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# Statistics Section 110 Math 1680

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This 28 page Class Notes was uploaded by Caroleen Bejimi on Thursday August 18, 2016. The Class Notes belongs to Math 1680 at University of North Texas taught by Lucia xiaoxing in Fall 2016. Since its upload, it has received 12 views. For similar materials see Statistics in Math at University of North Texas.

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Date Created: 08/18/16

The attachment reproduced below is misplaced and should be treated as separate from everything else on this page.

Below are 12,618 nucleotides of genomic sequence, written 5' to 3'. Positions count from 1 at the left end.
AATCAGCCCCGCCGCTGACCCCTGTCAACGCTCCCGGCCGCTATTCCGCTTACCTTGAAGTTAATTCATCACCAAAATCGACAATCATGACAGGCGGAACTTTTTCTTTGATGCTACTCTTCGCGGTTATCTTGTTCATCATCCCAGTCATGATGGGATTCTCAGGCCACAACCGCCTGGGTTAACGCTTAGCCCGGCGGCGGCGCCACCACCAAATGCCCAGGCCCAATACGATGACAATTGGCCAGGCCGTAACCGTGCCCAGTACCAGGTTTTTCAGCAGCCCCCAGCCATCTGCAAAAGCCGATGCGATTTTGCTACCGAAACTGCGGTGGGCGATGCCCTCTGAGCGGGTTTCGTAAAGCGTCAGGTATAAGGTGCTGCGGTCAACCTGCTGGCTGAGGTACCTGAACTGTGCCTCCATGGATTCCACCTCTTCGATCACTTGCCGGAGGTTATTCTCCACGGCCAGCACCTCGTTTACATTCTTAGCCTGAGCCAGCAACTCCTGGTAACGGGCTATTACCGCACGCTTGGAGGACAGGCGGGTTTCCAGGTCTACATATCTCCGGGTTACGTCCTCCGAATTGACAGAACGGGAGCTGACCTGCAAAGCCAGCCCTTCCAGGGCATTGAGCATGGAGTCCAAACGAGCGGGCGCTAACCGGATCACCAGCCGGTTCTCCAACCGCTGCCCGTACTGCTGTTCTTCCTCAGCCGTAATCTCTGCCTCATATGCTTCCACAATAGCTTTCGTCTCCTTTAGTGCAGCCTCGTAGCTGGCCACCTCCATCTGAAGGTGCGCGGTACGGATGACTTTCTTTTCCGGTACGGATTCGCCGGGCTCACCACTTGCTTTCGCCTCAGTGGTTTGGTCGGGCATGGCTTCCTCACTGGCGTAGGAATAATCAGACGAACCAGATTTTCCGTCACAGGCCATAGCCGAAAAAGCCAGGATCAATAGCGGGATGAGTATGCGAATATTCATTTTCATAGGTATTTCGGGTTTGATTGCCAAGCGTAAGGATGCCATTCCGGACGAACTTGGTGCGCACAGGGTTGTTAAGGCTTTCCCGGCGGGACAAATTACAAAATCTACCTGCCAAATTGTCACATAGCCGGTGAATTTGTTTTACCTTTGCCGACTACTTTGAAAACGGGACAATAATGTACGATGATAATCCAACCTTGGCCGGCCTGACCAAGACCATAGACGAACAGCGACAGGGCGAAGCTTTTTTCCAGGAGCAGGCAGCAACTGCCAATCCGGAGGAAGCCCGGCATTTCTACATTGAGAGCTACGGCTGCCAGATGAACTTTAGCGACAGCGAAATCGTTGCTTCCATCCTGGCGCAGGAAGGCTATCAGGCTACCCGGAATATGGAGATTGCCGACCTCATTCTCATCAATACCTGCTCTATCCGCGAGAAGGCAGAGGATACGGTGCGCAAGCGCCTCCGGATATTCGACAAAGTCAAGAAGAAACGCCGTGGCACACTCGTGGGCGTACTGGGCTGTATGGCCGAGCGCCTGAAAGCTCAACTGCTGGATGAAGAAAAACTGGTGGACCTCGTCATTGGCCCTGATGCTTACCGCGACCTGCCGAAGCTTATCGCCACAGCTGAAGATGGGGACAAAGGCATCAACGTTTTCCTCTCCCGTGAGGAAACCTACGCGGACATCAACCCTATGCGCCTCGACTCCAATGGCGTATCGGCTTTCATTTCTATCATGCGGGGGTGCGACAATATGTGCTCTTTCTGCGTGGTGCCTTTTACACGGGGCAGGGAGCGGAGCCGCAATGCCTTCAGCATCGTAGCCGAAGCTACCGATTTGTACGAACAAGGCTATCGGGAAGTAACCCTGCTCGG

Chapter 1 – Data Collection OUTLINE Putting It Together 1.1 Introduction to the Practice of StatisticsStatistics plays a major role in many aspects of 1.2 Observational Studies versus Designed our lives. It is used in sports, for example, to Experiments help a general manager decide which player 1.3 Simple Random Sampling might be the best fit for a team. It is used in 1.4 Other Effective Sampling Methods politics to help candidates understand how the public feels about various policies. And statistics 1.5 Bias in Sampling 1.6 The Design of Experiments is used in medicine to help determine the effectiveness of new drugs. Used appropriately, statistics can enhance our understanding of the world. Used inappropriately, it can lend support to inaccurate beliefs. Understanding statistical methods will provide you with the ability to analyze and critique studies and the opportunity to become an informed consumer of information. Understanding statistical methods will also enable you to distinguish solid analysis from bogus “facts.” Copyright © 2016 Pearson Education, Inc. 1 Chapter 1: Data Collection Section 1.1 Introduction to the Practice of Statistics Objectives ▯ Define statistics and statistical thinking ▯ Explain the process of statistics ▯ Distinguish between qualitative and quantitative variables ▯ Distinguish between discrete and continuous variables ❺ Determine the level of measurement of a variable Objective 1: Define Statistics and Statistical Thinking Answer the following as you watch the video. 1) Write the definition of statistics below. 2) Data describes _______________ of individuals and can be either _______ or ___________. Note: Data varies. Consider the students in your class. Is everyone the same height? No. Does everyone have the same color hair? No. So, within groups there is variation. Now consider yourself. Do you eat the same amount of food (as measured by calories) each day? No. Do you sleep the same number of hours each day? No. So, even considering individuals there is variation. One goal of statistics is to describe and understand sources of variation. Objective 2: Explain the Process of Statistics Answer the following while watching the animation. 3) What is the entire group to be studied called? 4) What do we call a person or object that is a member of the population being studied? Copyright © 2016 Pearson Education, Inc. 2 Section 1.1: Introduction to the Practice of Statistics 5) Give the definition of a sample. 6) What do we call a numerical summary of a sample? 7) What do we call a numerical summary of a population? 8) Give the definition of descriptive statistics. 9) Give the definition of inferential statistics. Answer these questions after watching the animation. 10) In the $100 experiment, what is the population? What is the sample? Population: Sample: Copyright © 2016 Pearson Education, Inc. 3 Chapter 1: Data Collection 11) Is the statement an example of descriptive statistics or inferential statistics? Circle the correct answer. A) The percent of students in the survey who would return the money to the owner is 78%. s c i t s i t a t s l a i t nsecr ie s Ii t a t s e v i t p i r c s eD B) We are 95% confident that between 74% and 82% of all students would return the money. s c i t s i t a t s l a i t nsecr ie s Ii t a t s e v i t p i r c s eD 12) Is the given measure a statistic or a parameter? Circle the correct answer. A) The percentage of all students on your campus who own a car is 48.2%. c i rtestiet a rSPa B) Suppose a random sample of 100 students is obtained, and from this sample we find that 46% own a car. Statistic Parameter Fill in the following steps. The Process of Statistics 1. A researcher must determine the question(s) he or she wants answered. The question(s) must be detailed so that it identifies the population that is to be studied. 2. Conducting research on an entire population is often difficult and expensive, so we typically look at a sample. This step is vital to the statistical process because if the data are not collected correctly, the conclusions drawn are meaningless. Do not overlook the importance of appropriate data collection. 3. Descriptive statistics allow the researcher to obtain an overview of the data and can help determine the type of statistical methods the researcher should use. 4. Apply the appropriate techniques to extend the results obtained from the sample to the population and report a level of reliability of the results. Copyright © 2016 Pearson Education, Inc. 4 Section 1.1: Introduction to the Practice of Statistics Example 1 The Process of Statistics: Gun Ownership The AP – National Constitution Center conducted a national poll to learn how adult Americans feel existing gun-control laws infringe on the second amendment to the U.S. Constitution. The following statistical process allowed the researchers to conduct their study. 1. Identify the research objective. 2. Collect the information needed to answer the question posed in (1). 3. Describe the data. 4. Perform inference. Objective 3: Distinguish between Qualitative and Quantitative Variables Define the following terms. 13) Qualitative variable: 14) Quantitative variable: Copyright © 2016 Pearson Education, Inc. 5 Chapter 1: Data Collection Example 2 Distinguishing between Qualitative and Quantitative Variables Determine whether the following variables are qualitative or quantitative. A) Gender B) Temperature C) Number of days during the past week that a college student studied D) Zip code Objective 4: Distinguish between Discrete and Continuous Variables Define the following terms. 15) Discrete variable: 16) Continuous variable: Copyright © 2016 Pearson Education, Inc. 6 Section 1.1: Introduction to the Practice of Statistics Example 3 Distinguishing between Discrete and Continuous Variables Determine whether the quantitative variables are discrete or continuous. A) The number of heads obtained after flipping a coin five times. B) The number of cars that arrive at a McDonald’s drive-through between 12:00 P.M. and 1:00 P.M. C) The distance a 2011 Toyota Prius can travel in city driving conditions with a full tank of gas. Define the following terms. 17) Data: 18) Qualitative data: 19) Quantitative data: 20) Discrete data: Copyright © 2016 Pearson Education, Inc. 7 Chapter 1: Data Collection 21) Continuous data: Example 4 Distinguishing between Variables and Data The following table presents a group of selected countries and information regarding these countries as of September, 2010. Country Government Type Life Expectancy Population (in (years) millions) Australia Federal parliamentary democracy 81.63 21.3 Canada Constitutional monarchy 81.23 33.5 France Republic 80.98 64.4 Morocco Constitutional monarchy 75.47 31.3 Poland Republic 75.63 38.5 Sri Lanka Republic 75.14 21.3 United States Federal republic 78.11 307.2 Identify the individuals, variables, and data. Objective 5: Determine the Level of Measurement of a Variable List the characteristics used to determine what level of measurement a variable is. 22) Nominal: 23) Ordinal: Copyright © 2016 Pearson Education, Inc. 8 Section 1.1: Introduction to the Practice of Statistics 24) Interval: 25) Ratio: Example 5 Determining the Level of Measurement of a Variable For each of the following variables, determine the level of measurement. A) Gender B) Temperature C) Number of days during the past week that a college student studied D) Letter grade earned in your statistics class Copyright © 2016 Pearson Education, Inc. 9 Chapter 1: Data Collection Section 1.2 Observational Studies versus Designed Experiments Objectives ▯ Distinguish between an observational study and a designed experiment ▯ Explain the various types of observational studies Objective 1: Distinguish between an Observational Study and a Designed Experiment Answer the following as you watch the video. 1) Why is the Danish study mentioned in the video an observational study and not a designed experiment? 2) Why is the “rat” study mentioned in the video a designed experiment and not an observational study? 3) What is the response variable in each study, and what is the explanatory variable? Answer the following after watching the first video in this objective. 4) In research, we wish to determine how varying an explanatory variable affects the value of what? 5) The response variable can be thought of as … Copyright © 2016 Pearson Education, Inc. 10 Section 1.2: Observational Studies versus Designed Experiments 6) What does an observational study measure? Does an observational study attempt to influence the value of the response variable or explanatory variable? 7) Explain how to determine if a study is a designed experiment. Watch the second video in this objective and answer the following. 8) Why is the influenza study mentioned in the video an observational study and not a designed experiment? 9) List some changes that could be made to investigate the effectiveness of the flu shot with a designed experiment. 10) List some lurking variables in the influenza study. Answer the following after watching the video. 11) Do observational studies allow a researcher to claim causality? Copyright © 2016 Pearson Education, Inc. 11 Chapter 1: Data Collection 12) Define confounding in a study. 13) What is a lurking variable? Define the following term. 14) Confounding variable: Note: The big difference between lurking variables and confounding variables is that lurking variables are not considered in the study whereas confounding variables are measured in the study. Objective 2: Explain the Various Types of Observational Studies Answer the following after watching the video. 15) List some of the advantages of performing a case-control study over a cross-sectional study. 16) List some difficulties that may occur and affect the outcomes of a case-control study. 17) Explain why the Cancer Prevention Study II conducted by the American Cancer Society is a cohort study. Copyright © 2016 Pearson Education, Inc. 12 Section 1.2: Observational Studies versus Designed Experiments Watch the video and answer the following. Define the following. 18) Cross-sectional studies 19) Case-control studies 20) Cohort studies 21) It is not always possible to conduct an experiment. Explain why we could not conduct an experiment to investigate the perceived link between high tension wires and leukemia (on humans). 22) There is no point in reinventing the wheel. List some agencies that regularly collect data that are available to the public. 23) What is a census? 24) Why is the U.S. Census so important? Copyright © 2016 Pearson Education, Inc. 13 Chapter 1: Data Collection Section 1.3 Simple Random Sampling Objective ▯ Obtain a simple random sample Note: Sampling Observational studies can be conducted by administering a survey. When administering a survey, the researcher must first identify the population that is to be targeted. 1) Define random sampling: For the results of a survey to be reliable, the characteristics of the individuals in the sample must be representative of the characteristics of the individuals in the population. The key to obtaining a sample representative of a population is to let chance or randomness play a role in dictating which individuals are in the sample, rather than convenience. If convenience is used to obtain a sample, the results of the survey are meaningless. Objective 1: Obtain a Simple Random Sample 2) What is a simple random sample? The number of individuals in the sample is always less than the number of individuals in the population. Example 1 Illustrating Simple Random Sampling Sophie has four tickets to a concert. Six of her friends, Yolanda, Michael, Kevin, Marissa, Annie, and Katie, have all expressed an interest in going to the concert. Sophie decides to randomly select three of her six friends to attend the concert. Copyright © 2016 Pearson Education, Inc. 14 Section 1.3: Simple Random Sampling A) List all possible samples of size n = 3 from the population of size N = 6. Once an individual is chosen, he/she cannot be chosen again. B) Comment on the likelihood of the sample containing Michael, Kevin, and Marissa. Note: How do we select the individuals in a simple random sample? Typically, each individual in the population is assigned a unique number between 1 and N, where N is the size of the population. Then n distinct random numbers are selected, where n is the size of the sample. To number the individuals in the population, we need a frame - a list of all the individuals within the population. Answer the following after watching the animation. 3) What is the frame in this animation? 4) Explain why a second sample of 5 students will most likely be different than the first sample of 5 students? 5) Explain why inferences based on samples vary. Copyright © 2016 Pearson Education, Inc. 15 Chapter 1: Data Collection Example 2 Obtaining a Simple Random Sample The accounting firm of Senese and Associates has grown. To make sure their clients are still satisfied with the services they are receiving, the company decides to send a survey out to a simple random sample of 5 of its 30 clients. Copyright © 2016 Pearson Education, Inc. 16 Section 1.4: Other Effective Sampling Methods Section 1.4 Other Effective Sampling Methods Objectives ▯ Obtain a stratified sample ▯ Obtain a systematic sample ▯ Obtain a cluster sample Objective 1: Obtain a Stratified Sample 1) Explain how to obtain a stratified sample. Example 1 Obtaining a Stratified Sample The president of DePaul University wants to conduct a survey to determine the community’s opinion regarding campus safety. The president divides the DePaul community into three groups: resident students, nonresident (commuting) students, and staff (including faculty) so that he can obtain a stratified sample. Suppose there are 6,204 resident students, 13,304 nonresident students, and 2,401 staff, for a total of 21,909 individuals in the population. What percent of the DePaul community is made up of each group? The president wants to obtain a sample of size 100, with the number of individuals selected from each stratum weighted by the population size. How many individuals should be selected from each stratum? To obtain the stratified sample, construct a simple random sample within each group. Copyright © 2016 Pearson Education, Inc. 17 Chapter 1: Data Collection Objective 2: Obtain a Systematic Sample 2) Explain how to obtain a systematic sample. Note: Because systematic sampling does not require a frame, it is a useful technique when you cannot gather a list of the individuals in the population. Example 2 Obtaining a Systematic Sample without a Frame The manager of Kroger Food Stores wants to measure the satisfaction of the store’s customers. Design a sampling technique that can be used to obtain a sample of 40 customers. Answer the following after watching the first video after Example 2. 3) What can result from choosing a value of k that is too small? 4) What can result from choosing a value of k that is too large? Answer the following after watching the second video after Example 2. 5) Explain how to determine the value of k if the population size N is known. 6) List the five steps in obtaining a systematic sample. Step 1 Copyright © 2016 Pearson Education, Inc. 18 Section 1.4: Other Effective Sampling Methods Step 2 Step 3 Step 4 Step 5 Objective 3: Obtain a Cluster Sample 7) What is a cluster sample? Example 3 Obtaining a Cluster Sample A sociologist wants to gather data regarding household income within the city of Boston. Obtain a sample using cluster sampling. Copyright © 2016 Pearson Education, Inc. 19 Chapter 1: Data Collection Read the screen “Issues to Consider in Cluster Sampling” and answer the following. 8) If the clusters have homogeneous individuals, is it better to have more clusters with fewer individuals in each cluster or fewer clusters with more individuals in each cluster? 9) If the clusters have heterogeneous individuals, is it better to have more clusters with fewer individuals in each cluster or fewer clusters with more individuals in each cluster? 10) Define convenience sampling: Note: The most popular convenience samples are those in which the individuals in the sample are self- selected, meaning the individuals themselves decide to participate in thesurvey. Self-selected surveys are also called voluntary response samples. 11) List an example of a scenario involving multistage sampling. Note: Sample Size Considerations Researchers need to know how many individuals they must survey to draw conclusions about the population within some predetermined margin of error. They must find a balance between the reliability of the results and the cost of obtaining these results. The bottom line is that time and money determine the level of confidence researchers will place on the conclusions drawn from the sample data. The more time and money researchers have available, the more accurate the results of the statistical inference. Copyright © 2016 Pearson Education, Inc. 20 Section 1.5: Bias in Sampling Section 1.5 Bias in Sampling Objective ▯ Explain the sources of bias in sampling Objective 1: Explain the Sources of Bias in Sampling 1) Define bias. 2) List the three sources of bias in sampling: • • • Answer the following after watching the video “Sampling Bias.” 3) What is sampling bias? 4) Does a convenience sample have sampling bias? Copyright © 2016 Pearson Education, Inc. 21 Chapter 1: Data Collection 5) What is undercoverage? Answer the following after watching the video “Nonresponse Bias.” 6) When does nonresponse bias exist? 7) List two causes of nonresponse bias. 8) List one tool that can be used to control nonresponse bias? Answer the following after watching the video “Response Bias.” 9) Under what conditions does response bias exist? Note: Response bias can occur through interviewer error, misrepresented answers, wording of questions, ordering of questions or words, type of question, or data-entry error. Note: An open question allows the respondent to choose his or her response (free response). Copyright © 2016 Pearson Education, Inc. 22 Section 1.5: Bias in Sampling Note: A closed question requires the respondent to choose from a list of predetermined responses (multiple choice). Note: Can a Census Have Bias? A question on a census form could be misunderstood, thereby leading to response bias in the results. It is often difficult to contact each individual in a population. For example, the U.S. Census Bureau is challenged to count each homeless person in the country, so the census data published by the U.S. government likely suffers from nonresponse bias. Define the following terms. 10) Nonsampling Error: 11) Sampling error: Copyright © 2016 Pearson Education, Inc. 23 Chapter 1: Data Collection Section 1.6 The Design of Experiments Objectives ▯ Describe the characteristics of an experiment ▯ Explain the steps in designing an experiment ▯ Explain the completely randomized design ▯ Explain the matched-pairs design Objective 1: Describe the Characteristics of an Experiment Define the following terms after watching the video. 1) Experiment: 2) Factor: 3) Treatment: 4) Experimental unit: 5) Control group: Copyright © 2016 Pearson Education, Inc. 24 Section 1.6: The Design of Experiments 6) Placebo: 7) Blinding: 8) Single-blind 9) Double-blind Example 1 The Characteristics of an Experiment Lipitor is a cholesterol-lowering drug made by Pfizer. In the Collaborative Atorvastatin Diabetes Study (CARDS), the effect of Lipitor on cardiovascular disease was assessed in 2838 subjects, ages 40 to 75, with type 2 diabetes, without prior history of cardiovascular disease. In this placebo-controlled, double- blind experiment, subjects were randomly allocated to either Lipitor 10 mg daily (1428) or placebo (1410) and were followed for 4 years. The response variable whether there was an occurrence of any major cardiovascular event or not. Lipitor significantly reduced the rate of major cardiovascular events (83 events in the Lipitor group versus 127 events in the placebo group). There were 61 deaths in the Lipitor group versus 82 deaths in the placebo group. A) What does it mean for the experiment to be placebo-controlled? B) What does it mean for the experiment to be double-blind? Copyright © 2016 Pearson Education, Inc. 25 Chapter 1: Data Collection C) What is the population for which this study applies? What is the sample? D) What are the treatments? E) What is the response variable? Is it qualitative or quantitative? Objective 2: Explain the Steps in Designing an Experiment Steps in Conducting a Designed Experiment Fill in each step. Step 1: ________________________________________________ The statement of the problem should be as explicit as possible and should provide the experimenter with direction. The statement must also identify the response variable and the population to be studied. Often, the statement is referred to as the claim. Step 2: ________________________________________________ The factors are usually identified by an expert in the field of study. In identifying the factors, ask, “What things affect the value of the response variable?” After the factors are identified, determine which factors to fix at some predetermined level, which to manipulate, and which to leave uncontrolled. Step 3: ________________________________________________ As a general rule, choose as many experimental units as time and money allow. Techniques exist for determining sample size, provided certain information is available. Copyright © 2016 Pearson Education, Inc. 26 Section 1.6: The Design of Experiments Step 4: ________________________________________________ Factors can be dealt with in two ways - control or randomize. Control means to either set the factor at one value throughout the eriment or set the level of the factor at various levels). Randomize means to randomly assign the experimental units to various treatment groups. Step 5: ________________________________________________ Replication occurs when each treatment is applied to more than one experimental unit. Step 6: ________________________________________________ Inferential statistics is a process in which generalizations about a population are made on the basis of results obtained from a sample. Objective 3: Explain the Completely Randomized Design 10) What is a completely randomized design? Example 2 A Completely Randomized Design A farmer wishes to determine the optimal level of a new fertilizer on his soybean crop. Design an experiment that will assist him. Copyright © 2016 Pearson Education, Inc. 27 Chapter 1: Data Collection Objective 4: Explain the Matched-Pairs Design 11) What is a matched-pairs design? The pairs are selected so that they are related in some way. There are only two levels of treatment in a matched-pairs design. Example 3 A Matched-Pairs Design An educational psychologist wants to determine whether listening to music has an effect on a student’s ability to learn. Design an experiment to help the psychologist answer the question. Copyright © 2016 Pearson Education, Inc. 28